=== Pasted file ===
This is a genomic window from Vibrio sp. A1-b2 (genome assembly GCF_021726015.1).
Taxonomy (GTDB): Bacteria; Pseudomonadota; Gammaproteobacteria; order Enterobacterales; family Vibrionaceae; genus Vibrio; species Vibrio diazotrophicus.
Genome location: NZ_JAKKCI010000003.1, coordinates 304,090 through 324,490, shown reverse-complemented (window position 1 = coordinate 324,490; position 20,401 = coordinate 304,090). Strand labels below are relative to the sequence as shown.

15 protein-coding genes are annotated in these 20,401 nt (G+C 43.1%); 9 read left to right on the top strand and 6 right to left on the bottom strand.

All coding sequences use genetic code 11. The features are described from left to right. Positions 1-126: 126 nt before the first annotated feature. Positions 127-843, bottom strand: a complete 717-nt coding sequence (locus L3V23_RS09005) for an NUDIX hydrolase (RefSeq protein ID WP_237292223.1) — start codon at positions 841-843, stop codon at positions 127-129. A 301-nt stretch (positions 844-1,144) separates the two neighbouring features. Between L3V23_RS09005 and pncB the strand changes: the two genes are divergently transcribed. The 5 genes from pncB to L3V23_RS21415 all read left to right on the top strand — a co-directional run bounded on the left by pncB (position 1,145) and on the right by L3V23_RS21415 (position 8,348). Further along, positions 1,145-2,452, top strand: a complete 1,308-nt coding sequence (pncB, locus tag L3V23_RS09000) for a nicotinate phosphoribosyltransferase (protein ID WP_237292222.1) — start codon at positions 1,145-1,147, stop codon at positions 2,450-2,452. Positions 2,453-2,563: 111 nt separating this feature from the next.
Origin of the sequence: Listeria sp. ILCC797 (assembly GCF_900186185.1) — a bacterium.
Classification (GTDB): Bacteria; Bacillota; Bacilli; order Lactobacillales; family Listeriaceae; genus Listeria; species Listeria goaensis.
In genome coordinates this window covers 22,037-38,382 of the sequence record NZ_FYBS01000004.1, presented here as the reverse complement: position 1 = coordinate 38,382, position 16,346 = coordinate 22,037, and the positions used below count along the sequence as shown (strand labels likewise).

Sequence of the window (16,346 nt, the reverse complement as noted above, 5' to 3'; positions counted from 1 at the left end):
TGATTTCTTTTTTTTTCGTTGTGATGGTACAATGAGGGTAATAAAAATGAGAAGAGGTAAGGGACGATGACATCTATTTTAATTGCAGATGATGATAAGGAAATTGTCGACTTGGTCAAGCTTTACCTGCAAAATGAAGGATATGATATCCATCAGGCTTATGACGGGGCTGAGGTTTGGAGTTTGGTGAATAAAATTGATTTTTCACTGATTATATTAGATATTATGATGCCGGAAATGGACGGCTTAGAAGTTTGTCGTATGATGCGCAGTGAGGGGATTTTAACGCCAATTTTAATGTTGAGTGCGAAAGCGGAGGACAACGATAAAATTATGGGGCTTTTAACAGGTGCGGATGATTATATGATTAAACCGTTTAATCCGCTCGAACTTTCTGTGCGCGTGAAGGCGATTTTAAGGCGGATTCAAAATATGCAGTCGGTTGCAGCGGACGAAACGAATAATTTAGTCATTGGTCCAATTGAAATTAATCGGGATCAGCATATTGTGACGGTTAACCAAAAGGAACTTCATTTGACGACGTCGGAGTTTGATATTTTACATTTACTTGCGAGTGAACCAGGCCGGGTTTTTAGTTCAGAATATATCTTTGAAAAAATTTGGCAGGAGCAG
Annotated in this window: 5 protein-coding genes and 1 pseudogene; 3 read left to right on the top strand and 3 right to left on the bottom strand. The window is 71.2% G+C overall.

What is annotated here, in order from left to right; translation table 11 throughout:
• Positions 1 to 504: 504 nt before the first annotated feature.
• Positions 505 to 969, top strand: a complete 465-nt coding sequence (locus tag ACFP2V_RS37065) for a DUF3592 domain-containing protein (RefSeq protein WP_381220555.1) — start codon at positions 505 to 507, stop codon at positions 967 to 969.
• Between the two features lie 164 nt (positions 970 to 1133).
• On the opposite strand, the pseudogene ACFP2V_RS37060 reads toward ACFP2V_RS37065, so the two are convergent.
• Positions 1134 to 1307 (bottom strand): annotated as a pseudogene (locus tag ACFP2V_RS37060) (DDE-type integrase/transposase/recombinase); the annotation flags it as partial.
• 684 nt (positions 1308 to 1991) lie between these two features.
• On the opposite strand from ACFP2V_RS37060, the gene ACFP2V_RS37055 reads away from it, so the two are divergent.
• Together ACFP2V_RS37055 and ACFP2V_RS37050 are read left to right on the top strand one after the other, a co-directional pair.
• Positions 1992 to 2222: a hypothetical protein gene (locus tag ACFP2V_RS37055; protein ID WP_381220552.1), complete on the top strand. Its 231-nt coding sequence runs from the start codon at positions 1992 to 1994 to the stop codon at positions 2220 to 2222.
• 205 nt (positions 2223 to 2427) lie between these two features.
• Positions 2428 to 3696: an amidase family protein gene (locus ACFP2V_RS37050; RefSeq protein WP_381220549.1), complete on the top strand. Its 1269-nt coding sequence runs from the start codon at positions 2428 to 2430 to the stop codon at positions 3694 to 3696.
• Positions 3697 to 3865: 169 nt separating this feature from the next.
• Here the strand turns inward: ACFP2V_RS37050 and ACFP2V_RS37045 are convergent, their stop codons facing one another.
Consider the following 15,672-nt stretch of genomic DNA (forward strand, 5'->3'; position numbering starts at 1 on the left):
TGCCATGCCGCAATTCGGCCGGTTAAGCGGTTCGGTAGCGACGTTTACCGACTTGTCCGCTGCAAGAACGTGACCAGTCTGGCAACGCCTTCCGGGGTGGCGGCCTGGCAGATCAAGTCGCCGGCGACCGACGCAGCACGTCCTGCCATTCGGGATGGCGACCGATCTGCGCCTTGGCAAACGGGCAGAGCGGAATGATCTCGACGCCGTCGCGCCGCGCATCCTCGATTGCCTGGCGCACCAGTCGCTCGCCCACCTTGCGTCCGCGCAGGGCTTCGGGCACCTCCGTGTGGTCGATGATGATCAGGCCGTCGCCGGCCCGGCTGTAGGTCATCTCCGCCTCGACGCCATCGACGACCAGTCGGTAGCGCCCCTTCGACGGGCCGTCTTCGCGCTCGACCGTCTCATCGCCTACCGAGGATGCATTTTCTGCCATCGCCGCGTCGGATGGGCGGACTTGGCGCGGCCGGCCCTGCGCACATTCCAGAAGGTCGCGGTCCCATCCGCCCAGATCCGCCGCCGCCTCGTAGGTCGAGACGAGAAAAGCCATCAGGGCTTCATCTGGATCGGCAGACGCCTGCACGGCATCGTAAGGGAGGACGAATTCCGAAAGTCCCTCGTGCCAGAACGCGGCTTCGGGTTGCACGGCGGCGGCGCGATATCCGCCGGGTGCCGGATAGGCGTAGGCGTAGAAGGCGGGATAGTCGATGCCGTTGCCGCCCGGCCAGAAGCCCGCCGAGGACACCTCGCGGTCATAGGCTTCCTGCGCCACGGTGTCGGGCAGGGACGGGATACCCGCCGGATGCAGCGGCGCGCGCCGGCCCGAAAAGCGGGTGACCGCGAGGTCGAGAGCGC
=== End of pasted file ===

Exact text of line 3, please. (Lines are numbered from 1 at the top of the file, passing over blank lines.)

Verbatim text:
Genome location: NZ_JAKKCI010000003.1, coordinates 304,090 through 324,490, shown reverse-complemented (window position 1 = coordinate 324,490; position 20,401 = coordinate 304,090). Strand labels below are relative to the sequence as shown.